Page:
The Serpentine Pavilion 2011 by Peter Zumthor was the architect’s first completed building in the UK and included a specially created garden.
At the heart of Zumthor’s Pavilion was a garden that the architect hoped would inspire visitors to become observers. Zumthor said his design aimed “to help its audience take the time to relax, to observe and then, perhaps, start to talk again – maybe not”. The design emphasised the role the senses and emotions play in our experience of architecture. With a refined selection of materials, Zumthor created contemplative spaces that evoked the spiritual dimension of our physical environment. As always, Zumthor’s aesthetic goal was to customise the building precisely to its purpose as a physical body and an object of emotional experience.
The 2011 Pavilion was the architect’s first completed building in the UK and included a specially created garden by the influential Dutch designer Piet Oudolf. The concept for the Pavilion was the hortus conclusus, a contemplative room, a garden within a garden. Visitors entered the building from the lawn and began the transition into the central garden, a place abstracted from the world of noise, traffic and the smells of London – an interior space within which to sit, to walk, to observe the flowers.
With this Pavilion, as with previous structures such as his famous Thermal Baths at Vals, Switzerland or the Bruder Klaus Chapel in Mechernich, Germany, Zumthor emphasised the sensory and spiritual aspects of the architectural experience, from the precise yet simple composition and ‘presence’ of the materials, to the handling of scale and the effect of light.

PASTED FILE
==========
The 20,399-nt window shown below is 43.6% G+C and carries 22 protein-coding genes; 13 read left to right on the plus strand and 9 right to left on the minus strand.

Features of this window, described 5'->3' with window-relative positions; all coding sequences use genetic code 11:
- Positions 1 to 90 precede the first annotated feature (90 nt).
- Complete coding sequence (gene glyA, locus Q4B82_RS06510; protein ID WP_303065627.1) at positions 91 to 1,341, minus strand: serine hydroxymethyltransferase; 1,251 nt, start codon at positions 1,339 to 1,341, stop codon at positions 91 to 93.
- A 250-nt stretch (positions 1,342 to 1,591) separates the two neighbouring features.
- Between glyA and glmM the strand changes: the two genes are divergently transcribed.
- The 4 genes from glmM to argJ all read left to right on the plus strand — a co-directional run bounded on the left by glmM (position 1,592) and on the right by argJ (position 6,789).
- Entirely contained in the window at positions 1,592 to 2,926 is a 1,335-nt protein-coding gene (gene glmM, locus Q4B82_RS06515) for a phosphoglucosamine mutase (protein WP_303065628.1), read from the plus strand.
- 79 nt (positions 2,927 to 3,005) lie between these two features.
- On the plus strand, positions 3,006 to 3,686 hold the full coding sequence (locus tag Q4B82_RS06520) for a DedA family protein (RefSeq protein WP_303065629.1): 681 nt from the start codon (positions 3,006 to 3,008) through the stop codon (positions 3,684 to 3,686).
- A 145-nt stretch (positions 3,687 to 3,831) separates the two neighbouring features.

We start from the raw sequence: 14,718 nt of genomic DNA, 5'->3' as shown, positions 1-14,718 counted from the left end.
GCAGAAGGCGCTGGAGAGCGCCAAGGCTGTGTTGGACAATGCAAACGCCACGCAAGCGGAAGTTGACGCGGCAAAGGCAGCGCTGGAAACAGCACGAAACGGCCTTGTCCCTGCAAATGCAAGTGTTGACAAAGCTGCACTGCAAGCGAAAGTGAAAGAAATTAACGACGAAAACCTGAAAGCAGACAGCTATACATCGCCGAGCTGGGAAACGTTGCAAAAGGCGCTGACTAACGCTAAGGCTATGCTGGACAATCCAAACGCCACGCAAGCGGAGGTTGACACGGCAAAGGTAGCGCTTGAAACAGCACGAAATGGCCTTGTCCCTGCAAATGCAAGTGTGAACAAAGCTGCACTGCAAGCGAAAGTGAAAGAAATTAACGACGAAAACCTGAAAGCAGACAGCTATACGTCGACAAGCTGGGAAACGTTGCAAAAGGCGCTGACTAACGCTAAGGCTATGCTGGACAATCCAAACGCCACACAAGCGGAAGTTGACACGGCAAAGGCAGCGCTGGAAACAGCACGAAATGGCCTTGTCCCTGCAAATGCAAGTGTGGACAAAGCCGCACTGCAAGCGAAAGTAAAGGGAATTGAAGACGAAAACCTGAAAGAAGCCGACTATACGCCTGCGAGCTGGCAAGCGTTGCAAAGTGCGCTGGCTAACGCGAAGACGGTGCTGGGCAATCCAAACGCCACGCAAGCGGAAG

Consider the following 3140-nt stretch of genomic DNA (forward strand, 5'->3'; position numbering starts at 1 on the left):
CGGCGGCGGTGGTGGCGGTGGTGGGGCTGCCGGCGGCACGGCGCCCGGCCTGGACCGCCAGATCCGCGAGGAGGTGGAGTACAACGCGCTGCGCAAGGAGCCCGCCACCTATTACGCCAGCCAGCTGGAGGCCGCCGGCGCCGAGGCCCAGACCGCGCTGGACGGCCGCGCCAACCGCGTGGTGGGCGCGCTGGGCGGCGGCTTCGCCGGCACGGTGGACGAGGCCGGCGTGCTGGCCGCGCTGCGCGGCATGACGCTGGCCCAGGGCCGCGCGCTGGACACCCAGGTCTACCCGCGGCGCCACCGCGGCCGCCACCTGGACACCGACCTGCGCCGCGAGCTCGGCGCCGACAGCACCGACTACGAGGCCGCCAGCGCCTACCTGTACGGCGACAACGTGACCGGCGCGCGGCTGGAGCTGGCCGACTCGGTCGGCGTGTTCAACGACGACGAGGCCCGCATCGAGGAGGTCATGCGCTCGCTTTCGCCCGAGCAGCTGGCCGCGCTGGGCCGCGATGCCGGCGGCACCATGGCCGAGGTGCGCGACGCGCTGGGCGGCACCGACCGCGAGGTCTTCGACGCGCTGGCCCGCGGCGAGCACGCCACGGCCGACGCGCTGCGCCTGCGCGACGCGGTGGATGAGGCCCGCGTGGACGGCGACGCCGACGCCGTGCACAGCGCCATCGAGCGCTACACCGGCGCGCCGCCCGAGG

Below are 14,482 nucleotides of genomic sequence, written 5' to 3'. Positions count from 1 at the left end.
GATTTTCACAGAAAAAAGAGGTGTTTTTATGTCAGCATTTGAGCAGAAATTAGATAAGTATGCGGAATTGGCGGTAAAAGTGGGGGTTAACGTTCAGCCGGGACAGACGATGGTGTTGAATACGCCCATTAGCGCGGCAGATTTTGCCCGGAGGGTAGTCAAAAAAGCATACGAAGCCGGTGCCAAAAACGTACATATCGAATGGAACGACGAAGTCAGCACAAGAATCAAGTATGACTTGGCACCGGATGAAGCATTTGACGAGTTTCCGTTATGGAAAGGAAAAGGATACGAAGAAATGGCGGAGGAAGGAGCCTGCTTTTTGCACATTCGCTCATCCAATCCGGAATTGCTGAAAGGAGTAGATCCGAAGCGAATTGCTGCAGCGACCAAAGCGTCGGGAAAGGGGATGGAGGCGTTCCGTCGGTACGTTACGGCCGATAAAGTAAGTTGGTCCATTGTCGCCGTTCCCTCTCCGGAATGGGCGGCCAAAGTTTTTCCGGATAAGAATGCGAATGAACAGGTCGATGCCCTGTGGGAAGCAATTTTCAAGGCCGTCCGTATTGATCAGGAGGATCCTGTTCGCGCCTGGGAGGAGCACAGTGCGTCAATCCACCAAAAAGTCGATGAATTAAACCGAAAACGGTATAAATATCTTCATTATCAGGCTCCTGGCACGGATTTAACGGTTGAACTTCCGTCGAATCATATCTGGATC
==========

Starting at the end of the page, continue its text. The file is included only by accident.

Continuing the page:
“A garden is the most intimate landscape ensemble I know of. It is close to us. There we cultivate the plants we need. A garden requires care and protection. And so we encircle it, we defend it and fend for it. We give it shelter. The garden turns into a place.
“Enclosed gardens fascinate me. A forerunner of this fascination is my love of the fenced vegetable gardens on farms in the Alps, where farmers’ wives often planted flowers as well. I love the image of these small rectangles cut out of vast alpine meadows, the fence keeping the animals out. There is something else that strikes me in this image of a garden fenced off within the larger landscape around it: something small has found sanctuary within something big.
“The hortus conclusus that I dream of is enclosed all around and open to the sky. Every time I imagine a garden in an architectural setting, it turns into a magical place. I think of gardens that I have seen, that I believe I have seen, that I long to see, surrounded by simple walls, columns, arcades or the façades of buildings – sheltered places of great intimacy where I want to stay for a long time” –Peter Zumthor, May 2011
The Pavilion was the 11th commission in the gallery’s annual series, the world’s first and most ambitious architectural programme of its kind.